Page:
Iris Alternatives Reflect Boulder’s Core Values (Boulder Daily Camera Op-Ed 06/15/24)

Alexey DaviesAdvocacy

This opinion by Community Cycles Executive Director Sue Prant ran in the 6/15/24 Daily Camera:

Arterial streets are crucial to Boulder’s transportation system. They are direct routes through town, hosting a significant portion of shopping, employment and housing destinations. They also are problematic. 

Most of our arterials were designed in the 1960s and 1970s, when moving motor vehicles quickly was the first, and sometimes only, priority for transportation engineers. While arterials make up just 17% of Boulder’s street system, they account for two-thirds of the city’s fatal and severe traffic crashes. And besides being dangerous, in too many places they are uncomfortable and unwelcoming to walk or bicycle.

In 2022 City Council unanimously agreed to move forward with the Core Arterial Network project. CAN is intended to improve safety for all modes and ensure walking and biking are efficient and comfortable on a key set of interconnected arterials.

The first street addressed was Baseline, where protected bike lanes were installed and improved bus stops are planned. Second is Iris, which suffers from excessive traffic speeds, dangerously narrow bike lanes, inadequate and uncomfortable sidewalks, and barren bus stops. 

The city has put forward four possible designs for a safer Iris. All four add protected bike lanes. Options A and C propose one-way protected bike lanes on each side of the street. Options B and D propose a two-way protected lane on the north side.

Alternatives A and B would convert the street from the current four lanes to three lanes – two through lanes and a center turn lane – and would require no expansion of the current right of way. Alternatives C and D would retain four general-purpose lanes, with no dedicated turn lane. C and D would require private property acquisition to widen the right-of-way, would remove mature trees, and would entail a major road reconstruction project to relocate utilities.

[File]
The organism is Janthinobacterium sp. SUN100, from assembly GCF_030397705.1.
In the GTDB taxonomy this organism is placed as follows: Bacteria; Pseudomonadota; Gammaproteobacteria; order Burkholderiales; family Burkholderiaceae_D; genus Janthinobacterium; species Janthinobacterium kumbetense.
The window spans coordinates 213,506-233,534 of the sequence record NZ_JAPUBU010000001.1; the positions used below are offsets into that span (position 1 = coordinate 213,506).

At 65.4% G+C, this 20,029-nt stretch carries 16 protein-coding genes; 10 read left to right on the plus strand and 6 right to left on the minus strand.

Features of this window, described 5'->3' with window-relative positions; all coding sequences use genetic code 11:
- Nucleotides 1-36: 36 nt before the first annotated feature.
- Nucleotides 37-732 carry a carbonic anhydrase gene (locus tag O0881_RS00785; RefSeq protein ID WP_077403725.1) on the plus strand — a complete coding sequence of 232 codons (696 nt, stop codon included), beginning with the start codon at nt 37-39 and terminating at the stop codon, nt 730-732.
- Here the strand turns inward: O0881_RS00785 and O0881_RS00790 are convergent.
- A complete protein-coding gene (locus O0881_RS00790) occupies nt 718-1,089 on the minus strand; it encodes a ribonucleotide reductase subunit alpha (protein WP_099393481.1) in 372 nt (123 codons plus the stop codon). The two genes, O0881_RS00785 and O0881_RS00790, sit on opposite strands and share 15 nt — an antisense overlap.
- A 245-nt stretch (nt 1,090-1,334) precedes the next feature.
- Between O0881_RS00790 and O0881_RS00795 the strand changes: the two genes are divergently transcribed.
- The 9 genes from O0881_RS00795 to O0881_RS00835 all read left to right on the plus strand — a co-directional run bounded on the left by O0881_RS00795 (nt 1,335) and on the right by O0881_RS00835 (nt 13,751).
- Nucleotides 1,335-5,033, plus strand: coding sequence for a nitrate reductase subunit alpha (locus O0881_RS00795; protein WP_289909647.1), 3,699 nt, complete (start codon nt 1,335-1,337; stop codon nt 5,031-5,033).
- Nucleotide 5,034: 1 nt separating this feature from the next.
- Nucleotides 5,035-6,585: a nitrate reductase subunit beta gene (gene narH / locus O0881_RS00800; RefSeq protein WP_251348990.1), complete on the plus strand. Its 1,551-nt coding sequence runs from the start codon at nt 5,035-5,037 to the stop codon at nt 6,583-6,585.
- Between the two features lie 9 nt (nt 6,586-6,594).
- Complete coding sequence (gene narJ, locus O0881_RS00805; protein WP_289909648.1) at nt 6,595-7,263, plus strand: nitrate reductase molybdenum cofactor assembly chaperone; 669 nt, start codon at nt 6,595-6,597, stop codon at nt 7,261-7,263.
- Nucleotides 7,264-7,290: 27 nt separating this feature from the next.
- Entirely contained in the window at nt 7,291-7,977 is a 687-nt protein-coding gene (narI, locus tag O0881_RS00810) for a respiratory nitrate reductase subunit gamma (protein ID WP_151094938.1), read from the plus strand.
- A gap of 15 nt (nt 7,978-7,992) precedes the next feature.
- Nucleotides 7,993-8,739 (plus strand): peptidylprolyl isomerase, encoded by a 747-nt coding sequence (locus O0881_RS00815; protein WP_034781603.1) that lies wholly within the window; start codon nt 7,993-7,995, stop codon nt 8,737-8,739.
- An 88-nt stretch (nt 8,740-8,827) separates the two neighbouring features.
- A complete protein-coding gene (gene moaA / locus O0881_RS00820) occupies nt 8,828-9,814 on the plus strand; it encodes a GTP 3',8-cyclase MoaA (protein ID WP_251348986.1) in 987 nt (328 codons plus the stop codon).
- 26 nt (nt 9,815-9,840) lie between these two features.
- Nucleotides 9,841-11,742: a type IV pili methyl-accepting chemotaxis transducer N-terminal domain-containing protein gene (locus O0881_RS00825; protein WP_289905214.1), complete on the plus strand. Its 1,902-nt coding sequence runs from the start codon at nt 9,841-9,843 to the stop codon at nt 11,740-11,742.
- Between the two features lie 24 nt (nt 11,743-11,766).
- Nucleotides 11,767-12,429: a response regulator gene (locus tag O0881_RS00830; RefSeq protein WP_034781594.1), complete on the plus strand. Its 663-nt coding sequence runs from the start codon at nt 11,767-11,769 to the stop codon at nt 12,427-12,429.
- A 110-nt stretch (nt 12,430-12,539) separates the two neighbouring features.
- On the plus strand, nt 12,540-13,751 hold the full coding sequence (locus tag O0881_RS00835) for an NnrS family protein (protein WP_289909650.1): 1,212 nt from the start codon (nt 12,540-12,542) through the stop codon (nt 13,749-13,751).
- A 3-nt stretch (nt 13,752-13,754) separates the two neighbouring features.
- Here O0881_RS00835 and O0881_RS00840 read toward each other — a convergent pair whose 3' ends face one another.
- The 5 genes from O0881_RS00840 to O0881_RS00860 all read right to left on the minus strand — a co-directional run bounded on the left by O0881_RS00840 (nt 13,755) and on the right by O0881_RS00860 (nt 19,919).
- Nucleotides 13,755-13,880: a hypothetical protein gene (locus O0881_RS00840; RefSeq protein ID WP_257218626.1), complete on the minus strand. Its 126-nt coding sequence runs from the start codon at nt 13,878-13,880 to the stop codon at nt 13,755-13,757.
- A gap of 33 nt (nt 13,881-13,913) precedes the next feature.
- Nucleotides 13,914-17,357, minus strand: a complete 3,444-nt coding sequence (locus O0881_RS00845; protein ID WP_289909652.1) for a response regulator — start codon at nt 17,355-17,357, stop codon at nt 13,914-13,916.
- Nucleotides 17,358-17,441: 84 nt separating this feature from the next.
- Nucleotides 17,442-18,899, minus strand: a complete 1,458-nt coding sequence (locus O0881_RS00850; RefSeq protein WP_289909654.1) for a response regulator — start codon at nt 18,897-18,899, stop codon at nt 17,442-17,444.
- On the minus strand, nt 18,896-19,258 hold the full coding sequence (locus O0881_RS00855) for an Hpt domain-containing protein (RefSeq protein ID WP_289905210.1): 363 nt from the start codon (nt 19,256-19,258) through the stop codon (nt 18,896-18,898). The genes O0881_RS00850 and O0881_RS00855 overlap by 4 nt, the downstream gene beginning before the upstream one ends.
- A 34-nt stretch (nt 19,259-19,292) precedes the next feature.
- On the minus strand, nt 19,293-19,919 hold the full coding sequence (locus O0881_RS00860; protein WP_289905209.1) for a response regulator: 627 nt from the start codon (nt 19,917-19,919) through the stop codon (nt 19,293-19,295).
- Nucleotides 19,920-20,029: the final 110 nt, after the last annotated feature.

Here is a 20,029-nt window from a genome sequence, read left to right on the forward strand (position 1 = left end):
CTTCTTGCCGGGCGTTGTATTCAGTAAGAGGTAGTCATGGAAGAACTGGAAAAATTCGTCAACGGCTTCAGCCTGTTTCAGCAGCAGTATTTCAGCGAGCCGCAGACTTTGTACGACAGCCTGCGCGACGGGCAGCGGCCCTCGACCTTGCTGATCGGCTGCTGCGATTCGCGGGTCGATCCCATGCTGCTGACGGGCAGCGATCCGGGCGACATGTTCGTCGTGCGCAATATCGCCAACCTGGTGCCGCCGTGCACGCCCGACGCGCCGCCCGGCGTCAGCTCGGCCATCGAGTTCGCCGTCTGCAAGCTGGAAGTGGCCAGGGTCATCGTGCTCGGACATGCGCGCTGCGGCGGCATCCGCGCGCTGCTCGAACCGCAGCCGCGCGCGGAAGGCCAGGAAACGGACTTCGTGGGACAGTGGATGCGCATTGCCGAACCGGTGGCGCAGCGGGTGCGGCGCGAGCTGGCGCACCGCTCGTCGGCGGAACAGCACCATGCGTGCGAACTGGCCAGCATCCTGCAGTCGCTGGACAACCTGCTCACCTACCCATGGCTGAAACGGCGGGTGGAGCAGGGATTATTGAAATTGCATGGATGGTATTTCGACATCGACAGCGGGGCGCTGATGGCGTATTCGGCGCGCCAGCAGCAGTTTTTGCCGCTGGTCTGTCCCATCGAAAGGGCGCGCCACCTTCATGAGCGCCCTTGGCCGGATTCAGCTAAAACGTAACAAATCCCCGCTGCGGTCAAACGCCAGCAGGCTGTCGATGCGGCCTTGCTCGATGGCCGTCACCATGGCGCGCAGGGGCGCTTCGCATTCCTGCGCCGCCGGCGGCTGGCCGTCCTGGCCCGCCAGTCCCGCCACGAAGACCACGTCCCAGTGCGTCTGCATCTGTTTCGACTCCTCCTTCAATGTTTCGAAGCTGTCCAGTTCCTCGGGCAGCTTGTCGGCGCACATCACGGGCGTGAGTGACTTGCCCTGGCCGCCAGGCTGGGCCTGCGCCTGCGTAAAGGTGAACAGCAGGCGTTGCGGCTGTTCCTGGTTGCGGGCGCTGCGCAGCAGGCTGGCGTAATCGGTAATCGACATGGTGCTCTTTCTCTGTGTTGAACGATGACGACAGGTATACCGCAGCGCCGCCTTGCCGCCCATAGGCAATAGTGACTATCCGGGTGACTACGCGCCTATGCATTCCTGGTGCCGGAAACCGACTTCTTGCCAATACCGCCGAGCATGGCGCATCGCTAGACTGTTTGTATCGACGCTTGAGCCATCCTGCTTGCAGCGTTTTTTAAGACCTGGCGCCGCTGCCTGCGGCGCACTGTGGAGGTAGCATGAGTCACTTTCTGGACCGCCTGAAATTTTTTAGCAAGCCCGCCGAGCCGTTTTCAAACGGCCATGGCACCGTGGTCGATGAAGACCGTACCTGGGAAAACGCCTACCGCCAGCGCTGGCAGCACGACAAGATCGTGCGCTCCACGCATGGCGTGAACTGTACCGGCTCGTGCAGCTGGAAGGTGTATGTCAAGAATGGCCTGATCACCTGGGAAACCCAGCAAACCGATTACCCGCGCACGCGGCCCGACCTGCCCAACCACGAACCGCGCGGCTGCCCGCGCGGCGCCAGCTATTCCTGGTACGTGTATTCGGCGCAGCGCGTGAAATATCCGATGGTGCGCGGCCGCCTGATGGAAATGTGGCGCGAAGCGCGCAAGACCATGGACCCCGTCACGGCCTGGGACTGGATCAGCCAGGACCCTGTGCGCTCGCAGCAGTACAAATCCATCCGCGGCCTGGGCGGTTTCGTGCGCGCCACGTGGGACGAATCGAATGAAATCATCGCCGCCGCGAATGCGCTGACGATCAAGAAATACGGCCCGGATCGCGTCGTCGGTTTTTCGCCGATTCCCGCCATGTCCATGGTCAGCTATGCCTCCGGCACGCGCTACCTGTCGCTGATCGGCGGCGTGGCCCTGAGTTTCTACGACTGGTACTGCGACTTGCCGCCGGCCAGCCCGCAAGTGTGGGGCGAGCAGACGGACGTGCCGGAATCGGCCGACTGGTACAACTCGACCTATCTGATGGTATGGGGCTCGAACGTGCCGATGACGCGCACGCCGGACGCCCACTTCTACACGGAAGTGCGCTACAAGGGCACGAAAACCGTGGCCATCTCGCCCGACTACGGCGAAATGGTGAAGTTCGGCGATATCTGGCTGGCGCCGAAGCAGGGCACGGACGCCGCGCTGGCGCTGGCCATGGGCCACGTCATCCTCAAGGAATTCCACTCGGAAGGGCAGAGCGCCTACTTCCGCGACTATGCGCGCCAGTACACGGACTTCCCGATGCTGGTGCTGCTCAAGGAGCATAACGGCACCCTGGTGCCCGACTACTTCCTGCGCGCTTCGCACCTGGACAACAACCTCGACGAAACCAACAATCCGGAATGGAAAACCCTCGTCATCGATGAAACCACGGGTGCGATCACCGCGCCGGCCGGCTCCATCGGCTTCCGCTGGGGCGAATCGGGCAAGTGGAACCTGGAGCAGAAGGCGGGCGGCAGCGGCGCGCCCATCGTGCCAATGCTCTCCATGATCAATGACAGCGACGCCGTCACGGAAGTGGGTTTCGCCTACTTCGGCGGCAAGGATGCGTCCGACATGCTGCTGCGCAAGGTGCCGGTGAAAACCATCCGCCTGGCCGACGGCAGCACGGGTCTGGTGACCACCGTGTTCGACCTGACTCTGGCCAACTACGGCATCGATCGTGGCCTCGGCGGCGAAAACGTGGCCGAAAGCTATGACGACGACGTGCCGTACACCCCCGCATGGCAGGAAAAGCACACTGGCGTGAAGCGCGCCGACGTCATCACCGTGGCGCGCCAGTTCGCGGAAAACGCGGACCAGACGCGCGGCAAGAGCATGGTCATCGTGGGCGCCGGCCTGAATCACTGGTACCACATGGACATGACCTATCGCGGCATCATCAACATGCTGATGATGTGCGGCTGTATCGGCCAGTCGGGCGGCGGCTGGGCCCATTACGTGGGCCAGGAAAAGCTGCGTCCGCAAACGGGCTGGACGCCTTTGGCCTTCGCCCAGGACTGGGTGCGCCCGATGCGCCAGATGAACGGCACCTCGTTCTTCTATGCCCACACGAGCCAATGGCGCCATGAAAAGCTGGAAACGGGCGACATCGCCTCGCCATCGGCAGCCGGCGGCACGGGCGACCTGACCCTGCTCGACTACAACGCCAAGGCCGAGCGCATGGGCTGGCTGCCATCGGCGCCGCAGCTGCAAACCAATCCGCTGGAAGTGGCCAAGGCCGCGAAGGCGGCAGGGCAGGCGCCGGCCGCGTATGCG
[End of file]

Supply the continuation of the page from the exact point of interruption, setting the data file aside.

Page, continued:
Compared to alternatives C and D, A and B would be more effective at slowing speeds and improving safety along the corridor and at intersections. They would allow safer pedestrian crossings – including for the many Columbine Elementary students who have to cross the street daily – since more lanes mean more risk. And A and B are better for emergency vehicles that can use the center lane to get around cars stopped for sirens.

Traffic would still flow smoothly in the three-lane configurations, just at safer speeds. That is because intersections are the primary cause of congestion on Iris and the designs would preserve the existing number of lanes at the “bookends”: the intersection with Broadway on the west, and the section from Folsom to 28th Street on the east. 

We have seen this work before. On Broadway north of Norwood and on Arapahoe between Broadway and Folsom, streets with similar traffic volumes to Iris, the three lane configuration does not cause delays.

Some residents have expressed concern that drivers might cut through neighborhoods adjacent to Iris. Regardless of the design chosen for Iris, the city is putting forward a plan to address this reasonable concern through installation of speed mitigation features on Kalmia, Hawthorn and other nearby streets as part of this project.

It’s important to note that for people biking, those side streets are not an adequate alternative to protected lanes on Iris. Off-Iris routes are circuitous and include safety dangers of their own where they cross 19th St. and Folsom. And they do nothing to fix the current dangers to pedestrians and motorists.

The cost and time estimates for A or B are $5 million and 3 years, respectively, For C and D they are $20 million and over 20 years. Using CDOT’s own inflation formula, that $20 million cost today will balloon to $135 million when the road is actually constructed.

During this 20 year delay, more people will get seriously injured or possibly die in crashes on Iris. We already have seen more than one crash every week between 2016 and 2023. Waiting 20 years is ethically unjustifiable and would effectively abandon the core objectives of the Core Arterial Network for an entire generation.

Because of all these considerations, Community Cycles supports option A or B. These are the quicker, safer, more sustainable, and more cost-effective alternatives. When Boulder looks to our core values, these two options are the easy choice.